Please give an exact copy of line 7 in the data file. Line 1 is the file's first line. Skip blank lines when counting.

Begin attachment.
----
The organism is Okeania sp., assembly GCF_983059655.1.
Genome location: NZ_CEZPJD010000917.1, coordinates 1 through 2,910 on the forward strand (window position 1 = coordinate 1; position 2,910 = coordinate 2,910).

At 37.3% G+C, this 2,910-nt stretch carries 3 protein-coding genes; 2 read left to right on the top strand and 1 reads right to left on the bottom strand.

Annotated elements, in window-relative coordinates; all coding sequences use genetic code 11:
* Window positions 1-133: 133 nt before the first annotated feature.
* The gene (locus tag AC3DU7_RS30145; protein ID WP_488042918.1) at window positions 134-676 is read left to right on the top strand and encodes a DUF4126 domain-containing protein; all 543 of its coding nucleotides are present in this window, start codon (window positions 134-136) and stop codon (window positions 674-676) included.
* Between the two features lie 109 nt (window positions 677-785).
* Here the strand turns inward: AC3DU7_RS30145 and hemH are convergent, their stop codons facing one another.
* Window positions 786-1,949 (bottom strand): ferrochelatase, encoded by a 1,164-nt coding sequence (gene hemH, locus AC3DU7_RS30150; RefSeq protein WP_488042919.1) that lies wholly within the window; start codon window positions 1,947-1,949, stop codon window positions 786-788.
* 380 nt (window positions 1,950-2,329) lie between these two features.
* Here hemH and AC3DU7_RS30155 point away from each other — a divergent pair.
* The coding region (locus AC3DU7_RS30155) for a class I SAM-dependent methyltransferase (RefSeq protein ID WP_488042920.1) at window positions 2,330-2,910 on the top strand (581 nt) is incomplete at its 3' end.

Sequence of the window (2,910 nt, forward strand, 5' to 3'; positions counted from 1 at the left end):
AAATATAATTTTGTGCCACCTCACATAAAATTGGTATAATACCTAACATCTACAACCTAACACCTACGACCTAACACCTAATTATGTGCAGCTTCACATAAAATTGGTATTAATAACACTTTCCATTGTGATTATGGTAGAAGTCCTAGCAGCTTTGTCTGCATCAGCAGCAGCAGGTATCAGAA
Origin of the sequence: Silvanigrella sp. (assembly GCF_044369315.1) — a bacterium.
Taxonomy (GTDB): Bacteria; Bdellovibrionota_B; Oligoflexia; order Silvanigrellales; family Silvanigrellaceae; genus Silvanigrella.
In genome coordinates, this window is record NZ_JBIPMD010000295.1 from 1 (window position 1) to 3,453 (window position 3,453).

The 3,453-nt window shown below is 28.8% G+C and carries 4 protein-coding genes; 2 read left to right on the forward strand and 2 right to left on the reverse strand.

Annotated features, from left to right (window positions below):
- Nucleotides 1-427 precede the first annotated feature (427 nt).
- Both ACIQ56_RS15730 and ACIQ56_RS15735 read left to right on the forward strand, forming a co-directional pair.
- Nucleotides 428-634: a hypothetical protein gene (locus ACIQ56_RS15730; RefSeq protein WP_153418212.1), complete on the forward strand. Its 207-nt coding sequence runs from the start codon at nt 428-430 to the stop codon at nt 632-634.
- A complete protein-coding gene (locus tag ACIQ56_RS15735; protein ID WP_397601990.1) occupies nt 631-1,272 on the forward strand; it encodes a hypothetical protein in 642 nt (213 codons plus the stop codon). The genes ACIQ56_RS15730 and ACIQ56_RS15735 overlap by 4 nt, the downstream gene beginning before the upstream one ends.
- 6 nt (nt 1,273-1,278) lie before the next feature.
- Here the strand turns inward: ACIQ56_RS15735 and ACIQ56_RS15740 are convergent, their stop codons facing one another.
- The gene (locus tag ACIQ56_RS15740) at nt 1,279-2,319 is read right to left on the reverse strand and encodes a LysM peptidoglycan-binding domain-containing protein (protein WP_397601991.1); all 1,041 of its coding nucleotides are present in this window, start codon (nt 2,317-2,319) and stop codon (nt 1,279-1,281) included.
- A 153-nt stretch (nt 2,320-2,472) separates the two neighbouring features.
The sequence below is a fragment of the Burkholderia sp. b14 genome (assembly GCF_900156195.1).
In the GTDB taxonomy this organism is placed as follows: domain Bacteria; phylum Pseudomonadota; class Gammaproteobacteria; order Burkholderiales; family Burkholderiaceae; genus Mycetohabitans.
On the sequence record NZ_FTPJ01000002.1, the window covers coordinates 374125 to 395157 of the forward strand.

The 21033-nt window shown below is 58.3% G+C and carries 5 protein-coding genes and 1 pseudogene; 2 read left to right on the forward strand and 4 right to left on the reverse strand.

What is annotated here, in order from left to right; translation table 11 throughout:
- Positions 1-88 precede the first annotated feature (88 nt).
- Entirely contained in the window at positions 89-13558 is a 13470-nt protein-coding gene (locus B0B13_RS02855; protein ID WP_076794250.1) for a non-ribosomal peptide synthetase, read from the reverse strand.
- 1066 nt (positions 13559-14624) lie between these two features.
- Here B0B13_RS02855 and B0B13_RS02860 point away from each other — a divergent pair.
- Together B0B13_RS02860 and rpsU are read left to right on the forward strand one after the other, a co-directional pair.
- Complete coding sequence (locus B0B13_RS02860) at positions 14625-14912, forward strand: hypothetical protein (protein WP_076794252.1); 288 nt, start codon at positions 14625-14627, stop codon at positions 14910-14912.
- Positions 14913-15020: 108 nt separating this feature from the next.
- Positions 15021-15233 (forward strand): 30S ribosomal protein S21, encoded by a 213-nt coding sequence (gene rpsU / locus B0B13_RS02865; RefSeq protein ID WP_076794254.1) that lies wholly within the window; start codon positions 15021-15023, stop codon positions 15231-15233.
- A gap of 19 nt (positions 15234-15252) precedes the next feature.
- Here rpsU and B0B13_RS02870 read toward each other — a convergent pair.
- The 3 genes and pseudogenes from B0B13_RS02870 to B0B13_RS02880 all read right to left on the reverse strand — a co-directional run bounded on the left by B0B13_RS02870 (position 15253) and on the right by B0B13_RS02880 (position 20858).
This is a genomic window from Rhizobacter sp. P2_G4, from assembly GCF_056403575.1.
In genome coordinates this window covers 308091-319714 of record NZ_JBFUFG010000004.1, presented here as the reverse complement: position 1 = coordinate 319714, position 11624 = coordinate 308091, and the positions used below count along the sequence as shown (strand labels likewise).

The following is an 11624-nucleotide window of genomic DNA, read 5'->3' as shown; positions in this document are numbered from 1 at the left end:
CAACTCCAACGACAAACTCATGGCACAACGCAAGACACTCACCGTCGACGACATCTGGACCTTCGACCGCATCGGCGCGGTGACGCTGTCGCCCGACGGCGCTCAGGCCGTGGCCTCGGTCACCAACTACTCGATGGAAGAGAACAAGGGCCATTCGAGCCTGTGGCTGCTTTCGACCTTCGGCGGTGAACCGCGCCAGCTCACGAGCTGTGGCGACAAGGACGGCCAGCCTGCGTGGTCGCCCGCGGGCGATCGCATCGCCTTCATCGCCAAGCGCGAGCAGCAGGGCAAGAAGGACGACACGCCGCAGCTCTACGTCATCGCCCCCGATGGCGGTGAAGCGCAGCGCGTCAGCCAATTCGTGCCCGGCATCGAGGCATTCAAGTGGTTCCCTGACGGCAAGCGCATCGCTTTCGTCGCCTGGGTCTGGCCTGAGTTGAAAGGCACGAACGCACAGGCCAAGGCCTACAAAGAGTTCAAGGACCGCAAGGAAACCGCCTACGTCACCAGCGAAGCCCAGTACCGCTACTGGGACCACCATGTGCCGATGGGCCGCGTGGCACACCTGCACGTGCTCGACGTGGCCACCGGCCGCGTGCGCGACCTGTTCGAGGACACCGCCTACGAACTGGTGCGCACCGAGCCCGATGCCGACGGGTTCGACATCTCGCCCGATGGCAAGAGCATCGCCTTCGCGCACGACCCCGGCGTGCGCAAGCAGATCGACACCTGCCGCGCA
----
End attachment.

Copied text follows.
* Between the two features lie 109 nt (window positions 677-785).